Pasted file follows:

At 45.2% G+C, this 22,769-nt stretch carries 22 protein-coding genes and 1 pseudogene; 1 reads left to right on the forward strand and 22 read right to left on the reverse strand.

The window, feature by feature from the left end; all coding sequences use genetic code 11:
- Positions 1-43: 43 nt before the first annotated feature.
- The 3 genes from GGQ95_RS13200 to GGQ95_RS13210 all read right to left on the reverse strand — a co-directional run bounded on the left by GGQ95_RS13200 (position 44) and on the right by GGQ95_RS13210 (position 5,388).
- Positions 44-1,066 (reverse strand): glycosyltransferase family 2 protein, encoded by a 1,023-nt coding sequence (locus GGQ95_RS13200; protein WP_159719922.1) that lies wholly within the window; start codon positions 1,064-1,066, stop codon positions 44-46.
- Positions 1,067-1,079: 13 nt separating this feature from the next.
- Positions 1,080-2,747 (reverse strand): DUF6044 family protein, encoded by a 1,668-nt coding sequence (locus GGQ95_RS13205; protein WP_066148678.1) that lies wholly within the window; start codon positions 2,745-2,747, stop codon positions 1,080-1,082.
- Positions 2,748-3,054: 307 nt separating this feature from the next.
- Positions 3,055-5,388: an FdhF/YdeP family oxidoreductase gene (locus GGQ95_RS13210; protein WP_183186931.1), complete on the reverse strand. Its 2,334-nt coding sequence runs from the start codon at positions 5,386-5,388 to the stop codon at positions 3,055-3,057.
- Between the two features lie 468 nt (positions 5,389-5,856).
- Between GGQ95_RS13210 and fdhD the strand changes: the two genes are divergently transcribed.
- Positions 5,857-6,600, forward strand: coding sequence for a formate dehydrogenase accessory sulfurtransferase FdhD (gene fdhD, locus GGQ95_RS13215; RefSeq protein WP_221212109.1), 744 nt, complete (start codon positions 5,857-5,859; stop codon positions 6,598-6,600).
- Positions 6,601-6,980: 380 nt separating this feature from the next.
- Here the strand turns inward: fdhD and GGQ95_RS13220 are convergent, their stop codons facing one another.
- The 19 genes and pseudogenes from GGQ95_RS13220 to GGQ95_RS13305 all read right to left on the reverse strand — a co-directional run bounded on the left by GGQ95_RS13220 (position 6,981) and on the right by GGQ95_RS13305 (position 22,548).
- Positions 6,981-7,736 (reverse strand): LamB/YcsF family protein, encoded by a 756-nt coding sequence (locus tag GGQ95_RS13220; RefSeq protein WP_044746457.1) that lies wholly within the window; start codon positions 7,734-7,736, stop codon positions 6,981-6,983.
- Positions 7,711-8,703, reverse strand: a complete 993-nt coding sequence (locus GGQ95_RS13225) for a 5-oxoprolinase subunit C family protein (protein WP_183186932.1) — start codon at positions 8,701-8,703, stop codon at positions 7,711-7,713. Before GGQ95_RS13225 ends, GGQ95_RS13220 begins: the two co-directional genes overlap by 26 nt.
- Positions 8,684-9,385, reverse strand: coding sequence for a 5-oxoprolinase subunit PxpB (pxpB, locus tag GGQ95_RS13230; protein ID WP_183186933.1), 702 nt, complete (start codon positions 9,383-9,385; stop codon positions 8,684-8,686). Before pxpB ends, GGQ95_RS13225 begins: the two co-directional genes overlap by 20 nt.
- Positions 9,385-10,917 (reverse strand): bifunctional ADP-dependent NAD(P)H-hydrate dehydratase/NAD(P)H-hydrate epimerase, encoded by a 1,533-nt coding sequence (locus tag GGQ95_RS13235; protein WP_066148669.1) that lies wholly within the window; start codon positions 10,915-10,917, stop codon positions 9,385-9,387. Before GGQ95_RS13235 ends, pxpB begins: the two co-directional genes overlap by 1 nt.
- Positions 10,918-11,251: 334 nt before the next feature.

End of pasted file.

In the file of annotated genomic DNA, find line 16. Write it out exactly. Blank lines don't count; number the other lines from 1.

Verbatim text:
- Positions 6,981-7,736 (reverse strand): LamB/YcsF family protein, encoded by a 756-nt coding sequence (locus tag GGQ95_RS13220; RefSeq protein WP_044746457.1) that lies wholly within the window; start codon positions 7,734-7,736, stop codon positions 6,981-6,983.